Bill from Del. Lopez supporting local journalism fails

Former Virginia Gov. Ralph Northam answers reporters’ questions at Amazon announcement in Pentagon City in 2018 (file photo)

Proposed legislation from Del. Alfonso Lopez that would support local journalism has withered away without bipartisan support.

HB 1217 would have provided up to $5 million annually in income tax credits to eligible news outlets that employ local journalists and up to $10 million annually in income tax credits to businesses that advertise with these outlets.

The newspaper industry has seen a slow decline over the last two decades — as documented on CBS’s 60 Minutes this past Sunday.

The decay of local newspapers is driven in large part by a loss in advertising revenue as classifieds have moved to services like Craigslist and other ads have migrated online to Facebook, Google and other large platforms. In recent years, hedge funds and private equity firms have further squeezed local news by acquiring hundreds of newspapers and slashing costs — which has boosted profitability but led to additional layoffs.

In the past year, however, there’s been a push to enact federal policy to stop this trend, and the activity at the federal level has sparked state-level bills.

Lopez’s bill died this legislative session during a finance subcommittee meeting, with six Republicans voting against it and three Democrats voting for it. While the Arlington Democrat said the objections didn’t seem related to spending, he didn’t offer further theories about why it failed.

Lopez said he intends to keep applying pressure until this measure is adopted.

“I think we need local journalists to keep our constituents informed of what’s happening at the local level,” he tells ARLnow. “I’m going to bring this bill back every year until it becomes a law in the Commonwealth.”

The bill makes business sense because it would encourage ad revenue, which pays the salaries of local journalists, according to Lopez. It’s also good for democracy, he said, as areas without local coverage tend to have more government and small business corruption and see lower local election turnout.

Virginia Press Association Executive Director Betsy Edwards says it’s unfortunate the bill was killed.

“VPA supported this bill because it would have helped local newspapers through income tax credits,” she said. “While we did not work with Delegate Lopez in drafting this bill — we support what he was trying to do to help local news.”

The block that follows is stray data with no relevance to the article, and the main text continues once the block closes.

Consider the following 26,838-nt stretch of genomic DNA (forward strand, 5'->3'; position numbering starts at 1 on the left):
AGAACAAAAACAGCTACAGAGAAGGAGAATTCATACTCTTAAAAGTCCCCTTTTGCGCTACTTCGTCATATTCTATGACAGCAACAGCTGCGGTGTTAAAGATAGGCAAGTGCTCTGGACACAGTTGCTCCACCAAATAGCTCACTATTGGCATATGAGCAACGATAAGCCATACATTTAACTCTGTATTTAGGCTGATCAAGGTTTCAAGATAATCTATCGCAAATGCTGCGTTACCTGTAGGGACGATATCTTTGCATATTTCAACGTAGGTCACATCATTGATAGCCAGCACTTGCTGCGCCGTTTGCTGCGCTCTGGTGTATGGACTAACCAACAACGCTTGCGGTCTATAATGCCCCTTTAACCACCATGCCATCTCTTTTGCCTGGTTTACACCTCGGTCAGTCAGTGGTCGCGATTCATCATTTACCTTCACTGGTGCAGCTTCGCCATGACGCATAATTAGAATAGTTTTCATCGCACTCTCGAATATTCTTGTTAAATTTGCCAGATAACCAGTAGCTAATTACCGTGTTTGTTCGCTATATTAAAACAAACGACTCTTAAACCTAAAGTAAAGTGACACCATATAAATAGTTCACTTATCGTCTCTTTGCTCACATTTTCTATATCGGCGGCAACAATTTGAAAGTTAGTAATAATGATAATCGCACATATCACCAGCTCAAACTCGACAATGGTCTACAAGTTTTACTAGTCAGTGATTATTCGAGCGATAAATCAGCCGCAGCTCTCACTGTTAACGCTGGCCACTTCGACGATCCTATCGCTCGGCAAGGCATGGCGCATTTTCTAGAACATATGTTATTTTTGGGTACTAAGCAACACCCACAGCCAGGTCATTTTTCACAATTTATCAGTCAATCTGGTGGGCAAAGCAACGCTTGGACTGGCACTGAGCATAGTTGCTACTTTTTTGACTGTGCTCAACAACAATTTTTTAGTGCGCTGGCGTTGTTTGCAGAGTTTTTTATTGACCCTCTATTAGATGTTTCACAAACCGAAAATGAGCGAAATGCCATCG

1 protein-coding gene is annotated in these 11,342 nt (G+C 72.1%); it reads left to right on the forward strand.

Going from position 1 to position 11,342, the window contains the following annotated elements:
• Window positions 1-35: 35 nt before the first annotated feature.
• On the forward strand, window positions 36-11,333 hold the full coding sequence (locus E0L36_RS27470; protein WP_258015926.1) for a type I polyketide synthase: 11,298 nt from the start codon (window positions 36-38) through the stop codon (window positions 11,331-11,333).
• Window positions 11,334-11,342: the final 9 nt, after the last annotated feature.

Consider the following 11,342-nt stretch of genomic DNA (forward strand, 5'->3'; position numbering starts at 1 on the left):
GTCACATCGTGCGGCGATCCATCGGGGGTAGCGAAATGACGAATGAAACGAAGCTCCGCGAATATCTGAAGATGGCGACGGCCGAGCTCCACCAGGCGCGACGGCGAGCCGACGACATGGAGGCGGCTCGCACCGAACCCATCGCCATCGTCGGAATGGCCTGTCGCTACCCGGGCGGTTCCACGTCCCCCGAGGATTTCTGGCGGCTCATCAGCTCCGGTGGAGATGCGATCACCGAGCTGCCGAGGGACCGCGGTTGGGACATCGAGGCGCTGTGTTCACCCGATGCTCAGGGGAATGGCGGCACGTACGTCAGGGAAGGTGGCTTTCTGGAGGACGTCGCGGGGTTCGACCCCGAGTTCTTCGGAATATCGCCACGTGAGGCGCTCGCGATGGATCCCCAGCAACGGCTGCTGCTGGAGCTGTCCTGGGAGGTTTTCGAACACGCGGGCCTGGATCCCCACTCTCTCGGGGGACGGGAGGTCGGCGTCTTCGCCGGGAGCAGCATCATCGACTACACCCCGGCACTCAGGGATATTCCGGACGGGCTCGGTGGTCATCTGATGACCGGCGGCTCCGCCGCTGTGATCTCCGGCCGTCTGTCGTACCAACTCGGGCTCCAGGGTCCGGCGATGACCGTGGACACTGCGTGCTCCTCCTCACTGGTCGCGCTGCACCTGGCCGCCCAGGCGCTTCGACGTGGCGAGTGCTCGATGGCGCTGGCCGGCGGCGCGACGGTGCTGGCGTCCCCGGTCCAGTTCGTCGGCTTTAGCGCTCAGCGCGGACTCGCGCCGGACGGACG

Lopez modeled his bill on the federal Local Journalism Sustainability Act (LJSA), included in President Joe Biden’s Build Back Better Act, which effectively died when Sen. Joe Manchin (D-W.Va.) withdrew his support.

The LJSA was the fruit of advocacy by the Rebuild Local News coalition, coordinated by Steve Waldman, the founder of Report for America, a nonprofit that places journalists in local newsrooms.

“It became clear to me that, in addition to improved business models and greater philanthropy, the crisis is so severe, and the threat to democracy so urgent, that we needed better public policy,” he tells ARLnow.

The failure of the Local Journalism Sustainability Act prompted a slew of state legislators to put forward state versions, the success of which will hinge on bipartisan support and enthusiasm beyond journalism groups, he said.

“This has to be a cause that people who aren’t journalists care about,” he said. “It can’t be viewed as just a ‘journalism jobs’ bill or a bailout for the media.”

A selling point for the bill is that it uses tax credits to encourage ads and subscriptions, he said.

“This mechanism… [helps] local news in a way that preserves editorial independence and empowers local businesses,” Waldman said. “It’s more First Amendment-friendly and it’s more bipartisan.”

Waldman, a former journalist himself, studied the decline in news coverage and briefed the Federal Communications Commission on it 11 years ago.

While new media forms — including online-only and nonprofit outlets — have risen from the ashes of defunct papers, they’re not ubiquitous enough to counteract the decline triggered by ad revenue losses and exacerbated by hedge fund acquisitions, according to Waldman.

“That’s where we are now,” he said. “A broken business model leaves communities not being covered well enough.”

There is one bright spot for newspapers from this year’s legislative session in Richmond: they still benefit exclusively from state legal notice laws that require ads in a print newspaper of general circulation.